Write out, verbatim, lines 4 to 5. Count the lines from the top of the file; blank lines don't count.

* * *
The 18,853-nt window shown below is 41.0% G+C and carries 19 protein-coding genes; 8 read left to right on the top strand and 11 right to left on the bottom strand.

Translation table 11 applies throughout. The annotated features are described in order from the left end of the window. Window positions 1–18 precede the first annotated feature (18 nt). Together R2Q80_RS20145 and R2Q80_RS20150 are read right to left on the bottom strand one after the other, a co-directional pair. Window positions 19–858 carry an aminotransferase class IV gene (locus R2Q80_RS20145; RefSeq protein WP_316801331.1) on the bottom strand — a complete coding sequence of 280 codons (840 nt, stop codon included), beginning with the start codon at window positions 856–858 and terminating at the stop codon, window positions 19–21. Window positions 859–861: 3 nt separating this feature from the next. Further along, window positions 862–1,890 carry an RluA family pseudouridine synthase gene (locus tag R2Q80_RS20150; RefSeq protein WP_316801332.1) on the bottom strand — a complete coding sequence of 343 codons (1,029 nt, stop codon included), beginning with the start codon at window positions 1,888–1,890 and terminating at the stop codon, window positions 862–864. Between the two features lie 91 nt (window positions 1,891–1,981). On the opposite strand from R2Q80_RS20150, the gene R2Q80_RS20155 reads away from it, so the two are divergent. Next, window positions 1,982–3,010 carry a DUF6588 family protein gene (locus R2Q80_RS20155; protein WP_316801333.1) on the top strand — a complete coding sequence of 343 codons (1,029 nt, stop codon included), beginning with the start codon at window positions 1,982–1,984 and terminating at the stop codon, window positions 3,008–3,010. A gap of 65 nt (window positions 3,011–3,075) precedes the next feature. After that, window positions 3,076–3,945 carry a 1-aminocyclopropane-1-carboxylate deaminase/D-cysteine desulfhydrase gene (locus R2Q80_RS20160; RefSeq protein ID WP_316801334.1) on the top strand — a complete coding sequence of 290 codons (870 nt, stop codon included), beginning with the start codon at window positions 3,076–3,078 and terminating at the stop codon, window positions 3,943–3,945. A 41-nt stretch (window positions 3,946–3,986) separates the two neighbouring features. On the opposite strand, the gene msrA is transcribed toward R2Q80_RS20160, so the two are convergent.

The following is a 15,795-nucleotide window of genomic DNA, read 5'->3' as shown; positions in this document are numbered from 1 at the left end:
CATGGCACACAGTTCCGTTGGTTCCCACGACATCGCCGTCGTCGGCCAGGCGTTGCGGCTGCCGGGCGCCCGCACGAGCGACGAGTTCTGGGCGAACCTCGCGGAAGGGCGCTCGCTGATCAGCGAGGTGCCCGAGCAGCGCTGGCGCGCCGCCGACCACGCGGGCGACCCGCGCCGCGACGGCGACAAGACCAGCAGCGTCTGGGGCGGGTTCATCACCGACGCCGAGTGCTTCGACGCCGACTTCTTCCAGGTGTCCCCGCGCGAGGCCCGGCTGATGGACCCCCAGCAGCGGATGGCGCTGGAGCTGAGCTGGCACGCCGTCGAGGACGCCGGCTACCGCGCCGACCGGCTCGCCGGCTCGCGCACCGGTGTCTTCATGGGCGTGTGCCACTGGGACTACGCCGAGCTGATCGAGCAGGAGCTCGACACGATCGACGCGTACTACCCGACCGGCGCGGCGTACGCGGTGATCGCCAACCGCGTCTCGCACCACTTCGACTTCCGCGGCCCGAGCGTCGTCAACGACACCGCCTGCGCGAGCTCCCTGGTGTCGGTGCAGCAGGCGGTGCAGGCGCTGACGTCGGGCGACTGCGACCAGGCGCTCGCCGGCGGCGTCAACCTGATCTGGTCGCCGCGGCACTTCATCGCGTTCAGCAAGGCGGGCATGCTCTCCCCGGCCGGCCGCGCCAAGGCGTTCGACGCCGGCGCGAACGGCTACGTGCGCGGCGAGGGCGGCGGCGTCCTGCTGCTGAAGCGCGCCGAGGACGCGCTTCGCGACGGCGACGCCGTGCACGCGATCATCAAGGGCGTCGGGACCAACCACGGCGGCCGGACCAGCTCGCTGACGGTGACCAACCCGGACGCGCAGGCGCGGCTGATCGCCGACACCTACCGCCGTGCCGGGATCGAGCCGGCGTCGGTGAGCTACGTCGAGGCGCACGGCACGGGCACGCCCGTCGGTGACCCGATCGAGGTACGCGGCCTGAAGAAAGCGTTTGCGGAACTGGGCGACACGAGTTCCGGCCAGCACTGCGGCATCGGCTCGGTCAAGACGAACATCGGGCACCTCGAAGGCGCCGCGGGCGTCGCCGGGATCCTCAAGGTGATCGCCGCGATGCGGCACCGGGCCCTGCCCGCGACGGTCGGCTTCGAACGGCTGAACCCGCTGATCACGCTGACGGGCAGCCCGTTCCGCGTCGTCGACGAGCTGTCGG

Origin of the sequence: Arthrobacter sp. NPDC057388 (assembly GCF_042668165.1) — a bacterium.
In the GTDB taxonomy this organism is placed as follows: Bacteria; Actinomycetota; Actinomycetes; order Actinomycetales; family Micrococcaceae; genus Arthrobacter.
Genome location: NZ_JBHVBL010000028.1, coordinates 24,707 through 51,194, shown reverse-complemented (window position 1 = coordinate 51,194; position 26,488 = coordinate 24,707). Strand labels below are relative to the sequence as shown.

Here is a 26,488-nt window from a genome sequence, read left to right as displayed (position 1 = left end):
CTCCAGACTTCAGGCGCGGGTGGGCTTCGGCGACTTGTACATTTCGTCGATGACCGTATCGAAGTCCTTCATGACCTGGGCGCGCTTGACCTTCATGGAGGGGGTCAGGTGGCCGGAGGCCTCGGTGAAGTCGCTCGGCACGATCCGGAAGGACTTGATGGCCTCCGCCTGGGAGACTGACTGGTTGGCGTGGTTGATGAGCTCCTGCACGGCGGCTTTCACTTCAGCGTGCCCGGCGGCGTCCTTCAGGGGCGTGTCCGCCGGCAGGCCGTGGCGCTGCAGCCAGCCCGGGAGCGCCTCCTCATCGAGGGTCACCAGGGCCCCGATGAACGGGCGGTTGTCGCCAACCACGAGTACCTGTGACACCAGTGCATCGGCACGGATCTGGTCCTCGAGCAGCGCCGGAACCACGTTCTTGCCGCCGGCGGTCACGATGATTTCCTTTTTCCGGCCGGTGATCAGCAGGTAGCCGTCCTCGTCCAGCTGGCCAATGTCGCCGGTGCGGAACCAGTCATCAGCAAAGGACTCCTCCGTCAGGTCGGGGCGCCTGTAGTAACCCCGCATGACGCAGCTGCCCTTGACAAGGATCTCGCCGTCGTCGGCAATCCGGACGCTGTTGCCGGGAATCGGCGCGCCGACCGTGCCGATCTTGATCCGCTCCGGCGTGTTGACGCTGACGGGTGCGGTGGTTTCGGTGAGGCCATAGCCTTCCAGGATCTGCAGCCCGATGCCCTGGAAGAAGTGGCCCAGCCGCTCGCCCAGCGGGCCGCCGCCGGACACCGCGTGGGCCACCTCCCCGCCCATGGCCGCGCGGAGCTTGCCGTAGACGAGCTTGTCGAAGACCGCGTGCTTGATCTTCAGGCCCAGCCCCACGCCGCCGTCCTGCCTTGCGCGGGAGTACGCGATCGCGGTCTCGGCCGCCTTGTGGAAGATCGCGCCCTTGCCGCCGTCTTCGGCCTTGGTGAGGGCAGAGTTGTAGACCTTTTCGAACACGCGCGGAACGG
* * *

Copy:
CATGGCACACAGTTCCGTTGGTTCCCACGACATCGCCGTCGTCGGCCAGGCGTTGCGGCTGCCGGGCGCCCGCACGAGCGACGAGTTCTGGGCGAACCTCGCGGAAGGGCGCTCGCTGATCAGCGAGGTGCCCGAGCAGCGCTGGCGCGCCGCCGACCACGCGGGCGACCCGCGCCGCGACGGCGACAAGACCAGCAGCGTCTGGGGCGGGTTCATCACCGACGCCGAGTGCTTCGACGCCGACTTCTTCCAGGTGTCCCCGCGCGAGGCCCGGCTGATGGACCCCCAGCAGCGGATGGCGCTGGAGCTGAGCTGGCACGCCGTCGAGGACGCCGGCTACCGCGCCGACCGGCTCGCCGGCTCGCGCACCGGTGTCTTCATGGGCGTGTGCCACTGGGACTACGCCGAGCTGATCGAGCAGGAGCTCGACACGATCGACGCGTACTACCCGACCGGCGCGGCGTACGCGGTGATCGCCAACCGCGTCTCGCACCACTTCGACTTCCGCGGCCCGAGCGTCGTCAACGACACCGCCTGCGCGAGCTCCCTGGTGTCGGTGCAGCAGGCGGTGCAGGCGCTGACGTCGGGCGACTGCGACCAGGCGCTCGCCGGCGGCGTCAACCTGATCTGGTCGCCGCGGCACTTCATCGCGTTCAGCAAGGCGGGCATGCTCTCCCCGGCCGGCCGCGCCAAGGCGTTCGACGCCGGCGCGAACGGCTACGTGCGCGGCGAGGGCGGCGGCGTCCTGCTGCTGAAGCGCGCCGAGGACGCGCTTCGCGACGGCGACGCCGTGCACGCGATCATCAAGGGCGTCGGGACCAACCACGGCGGCCGGACCAGCTCGCTGACGGTGACCAACCCGGACGCGCAGGCGCGGCTGATCGCCGACACCTACCGCCGTGCCGGGATCGAGCCGGCGTCGGTGAGCTACGTCGAGGCGCACGGCACGGGCACGCCCGTCGGTGACCCGATCGAGGTACGCGGCCTGAAGAAAGCGTTTGCGGAACTGGGCGACACGAGTTCCGGCCAGCACTGCGGCATCGGCTCGGTCAAGACGAACATCGGGCACCTCGAAGGCGCCGCGGGCGTCGCCGGGATCCTCAAGGTGATCGCCGCGATGCGGCACCGGGCCCTGCCCGCGACGGTCGGCTTCGAACGGCTGAACCCGCTGATCACGCTGACGGGCAGCCCGTTCCGCGTCGTCGACGAGCTGTCGG

Origin of the sequence: Arthrobacter sp. NPDC057388 (assembly GCF_042668165.1) — a bacterium.